From 1976 to 1994 Gawen was Director – Network Communications, Business Development, Group Account Director at Monahan Dayman Adams, then Mojo/MDA, Chiat/Day/Mojo; and finally at Mojo Australia.
From 1994 to 2001 he was Client Business Resource at John Bevins Advertising in Sydney.
Gawen then took on the Manager, Membership, Business Services & Advice role at Advertising Council Australia from 2001 to 2014.
In that capacity, his greatest passion was running Graduate Training, a program that many current industry leaders completed.
In 2014 Gawen started his own business, The Knowledge Consultancy.
Apart from his entertaining ~ and always educational ~ columns for CB over the years, Rudder was always the go-to guy when it came to the history of Australian advertising. One great example is this piece in AdNews a few years back.
More tributes to Gawen on the Monahan Dayman Adams’ Facebook Page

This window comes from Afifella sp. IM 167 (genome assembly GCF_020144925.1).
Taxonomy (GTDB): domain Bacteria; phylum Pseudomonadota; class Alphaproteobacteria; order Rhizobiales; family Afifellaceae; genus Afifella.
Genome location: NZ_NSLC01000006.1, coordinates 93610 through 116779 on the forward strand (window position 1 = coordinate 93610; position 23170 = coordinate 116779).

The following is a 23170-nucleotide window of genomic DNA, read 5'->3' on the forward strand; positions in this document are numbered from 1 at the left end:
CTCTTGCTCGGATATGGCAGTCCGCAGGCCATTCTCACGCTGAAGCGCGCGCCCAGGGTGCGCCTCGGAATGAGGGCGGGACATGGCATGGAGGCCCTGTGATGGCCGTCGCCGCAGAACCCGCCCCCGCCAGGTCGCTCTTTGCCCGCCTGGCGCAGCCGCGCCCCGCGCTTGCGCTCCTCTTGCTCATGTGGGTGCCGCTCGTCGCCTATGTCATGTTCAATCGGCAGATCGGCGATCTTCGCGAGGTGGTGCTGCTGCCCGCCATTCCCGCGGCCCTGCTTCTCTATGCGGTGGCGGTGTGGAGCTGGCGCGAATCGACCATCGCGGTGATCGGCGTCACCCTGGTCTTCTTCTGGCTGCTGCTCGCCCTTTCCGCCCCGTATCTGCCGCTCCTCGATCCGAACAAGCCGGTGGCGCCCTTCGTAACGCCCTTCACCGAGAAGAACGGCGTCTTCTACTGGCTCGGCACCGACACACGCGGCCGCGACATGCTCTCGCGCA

Gawen’s funeral will be held at All Saints Church, Hunters Hill on Monday March 6 from 10.30am. Guests are invited to wear a splash of colours in Gawen’s honour. The service will be followed by a wake from 12 noon at Hunters Hill Hotel.
Gawen Rudder was many things.
A teacher. An ad man. An artist. A husband. A father. A gentleman.
Always interested. Always interesting. Always changing, but always the same.
Gawen gave our industry more than he ever took.
I will miss him and am forever grateful for the friendship he blessed me with
for nearly 40 years.
Australian advertising has lost a good man.
One thing that always struck me about Gawen was that at the myriad functions we ran into each other at over the decades, he was always keen to meet new people. He didn’t just hang back with all his old mates, he would circulate and strike up conversations with the people he didn’t know. Not only was Gawen keeper of the flame with his encyclopaedic knowledge of aussie advertising history, he remained curious about the industry’s present and future. Vale.